GENERAL ORDER.

Head Quarters, Astorga, Dec. 30th, 1808. “It is very probable that the army will shortly have to meet the enemy; and the Commander of the Forces has no doubt that they will eagerly imitate the worthy example sct them by the cavalry, on several occasions, and particularly in the affair of yesterday, in which Brigadier-General Stewart, with an inferior force, charged and overthrew one of the best corps of cavalry in the French army.”

Sir John Moore also took occasion to notice it in his dispatch to

Lord Castlereagh, dated from Astorga, Dec. 31, 1808, in the follow

ing manner:—

“The morning I marched from Benevente, some squadrons of Buonaparte's guards passed the river Eslar, at a ford above the bridge. They were attacked by Brigadier-General Stewart at the head of the piquets, of the 18th and 3rd German Light Dragoons, and driven across the ford. Their Colonel, a General of Division, Lefebvre, was taken, together with 70 officers and men. The affair was well contested. The numbers with which General Stewart attacked were inferior to the French. It is the corps of the greatest character in their army; but the superioity of the British was very conspicuous.”

On arriving at Coruña on the 13th of January Sir John Moore determined to send to England Brigadier-General Stewart, for the purpose, as he stated, of detailing to the British minister the events which took place since his letter from Astorga, of the 31st of Dec. He had selected Brigadier-General Stewart as an officer who appeared to him best qualified to give the minister every information he might desire, both with respect to the actual situation of the army at that period, and the events which led to it. Sir John Moore remarks in his letter that, “Brigadier General Stewart is a man in whose honor I have the most perfect reliance; he is incapable of stating any thing but the truth, and it is the truth which at all times I wish to convey to your lordship and to the king's government;” and in a following paragraph he adds, “ in the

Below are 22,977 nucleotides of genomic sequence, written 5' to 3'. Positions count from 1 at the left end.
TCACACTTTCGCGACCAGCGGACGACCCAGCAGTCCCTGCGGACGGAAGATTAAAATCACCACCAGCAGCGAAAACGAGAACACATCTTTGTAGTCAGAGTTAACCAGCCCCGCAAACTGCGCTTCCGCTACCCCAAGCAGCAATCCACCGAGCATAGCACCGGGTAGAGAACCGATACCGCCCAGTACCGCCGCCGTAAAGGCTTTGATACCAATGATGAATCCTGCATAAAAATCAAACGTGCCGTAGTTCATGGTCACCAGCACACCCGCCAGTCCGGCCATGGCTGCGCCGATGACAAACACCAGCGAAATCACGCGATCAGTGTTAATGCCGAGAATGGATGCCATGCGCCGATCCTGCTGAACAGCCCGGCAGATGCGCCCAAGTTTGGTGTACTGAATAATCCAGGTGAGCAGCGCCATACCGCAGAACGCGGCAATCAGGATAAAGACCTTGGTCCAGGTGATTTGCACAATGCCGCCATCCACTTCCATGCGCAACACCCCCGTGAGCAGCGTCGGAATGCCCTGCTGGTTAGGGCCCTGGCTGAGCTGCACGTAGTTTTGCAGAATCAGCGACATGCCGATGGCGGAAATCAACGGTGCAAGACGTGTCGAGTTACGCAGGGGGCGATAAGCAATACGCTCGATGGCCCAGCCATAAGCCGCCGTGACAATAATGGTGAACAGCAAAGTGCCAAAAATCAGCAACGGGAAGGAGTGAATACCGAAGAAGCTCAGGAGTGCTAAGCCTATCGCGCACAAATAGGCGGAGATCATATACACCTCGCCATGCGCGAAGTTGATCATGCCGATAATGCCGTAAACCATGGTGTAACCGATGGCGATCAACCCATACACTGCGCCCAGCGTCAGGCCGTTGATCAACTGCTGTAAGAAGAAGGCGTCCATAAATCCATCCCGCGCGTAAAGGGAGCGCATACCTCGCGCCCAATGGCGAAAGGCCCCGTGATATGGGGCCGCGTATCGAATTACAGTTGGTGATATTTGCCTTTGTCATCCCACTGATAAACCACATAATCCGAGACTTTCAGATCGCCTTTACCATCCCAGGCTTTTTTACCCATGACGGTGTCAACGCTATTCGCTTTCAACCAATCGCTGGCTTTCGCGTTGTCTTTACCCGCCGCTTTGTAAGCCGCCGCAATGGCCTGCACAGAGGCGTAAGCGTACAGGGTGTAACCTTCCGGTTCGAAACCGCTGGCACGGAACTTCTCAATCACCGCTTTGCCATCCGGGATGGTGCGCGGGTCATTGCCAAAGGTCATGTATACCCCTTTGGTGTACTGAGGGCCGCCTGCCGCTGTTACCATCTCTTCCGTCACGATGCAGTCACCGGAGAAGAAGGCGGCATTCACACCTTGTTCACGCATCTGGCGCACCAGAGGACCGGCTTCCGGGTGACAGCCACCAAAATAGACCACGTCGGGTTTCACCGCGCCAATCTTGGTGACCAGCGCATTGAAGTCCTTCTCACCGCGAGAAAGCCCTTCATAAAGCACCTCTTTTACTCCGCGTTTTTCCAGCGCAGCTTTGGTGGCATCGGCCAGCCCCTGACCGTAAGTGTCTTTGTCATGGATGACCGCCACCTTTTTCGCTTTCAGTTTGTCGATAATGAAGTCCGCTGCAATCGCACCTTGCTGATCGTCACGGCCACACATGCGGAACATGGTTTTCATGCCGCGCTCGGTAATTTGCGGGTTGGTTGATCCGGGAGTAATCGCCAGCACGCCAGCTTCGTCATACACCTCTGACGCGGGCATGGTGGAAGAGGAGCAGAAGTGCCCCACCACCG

* For a further account of these engagements, vide the Biography of Lieutenant*eneral the Earl of Uxbridge. Military Panorama, Pol. I. page 497.

meantime I rely on General Stewart for giving your Lordship the information and detail which I have omitted. I should regret his absence, for his services have been very distinguished; but the state of his eyes, having been seized at this time with a very bad opthalmia, makes it impossible for him to serve, and this country is not one in which cavalry can be of much use. If I succeed in embarking the army, I shall send it to England; it is quite unfit for further services until it has been refitted, which can best be done there.” - - - o Brigadier-General Stewart was appointed, in 1809, AdjutantGeneral to the army under Sir Arthur Wellesley, in which situation he particularly distinguished himself during the pursuit of the French army under Marshal Soult across the Douro, by leading on two squadrons of the 16th and 20th Dragoons, who charged the enemy in the most gallant manner, and destroyed and took many prisoners. He has continued to hold this appointment to the present time, in which, on various occasions, his name has been most honorably mentioned, particularly after the passage of the Douro and the affair at El Bodon. On the 5th of February, 1810, he received the thanks of the House of Commons for his gallant conduct.—The following is an extract from the votes. a

Brigadier-General the Honorable Charles Stewart being come to the House, Mr. Speaker acquainted him that the House had, upon Thursday last resolved, that the Thanks of this House be given to him for his distinguished exertions on the 27th and 28th of July last, in the memorable battle of Talavera, which terminated in the signal defeat of the forces of the enemy. And Mr. Speaker gave him the Thanks of the House accordingly as followeth, viz.-

Brigadier-General Charles Stewart,

“Amongst the gallant officers to whom this House has declared its gratitude for their distinguished services in Spain, your name has the honor to stand enrolled.

“During the progress of the two last campaigns in Spain and Portugal, whoever has turned his eyes towards the bold and perilous operations of our armies in Leon and Gallicia; whoever has contemplated the brilliant passage of the British troops across the Douro, an exploit which struck the enemy himself with admiration as well as dismay; must have marked, throughout those memorable achievements, that spirit of energy and enterprise with which you have rapidly advanced in the career of military fame, and by which you have now fixed your name for ever in the annals of your country, as a chief sharer in those immortal laurels won by British fortitude and valour in the glorious and hard-fought battle of Talavera.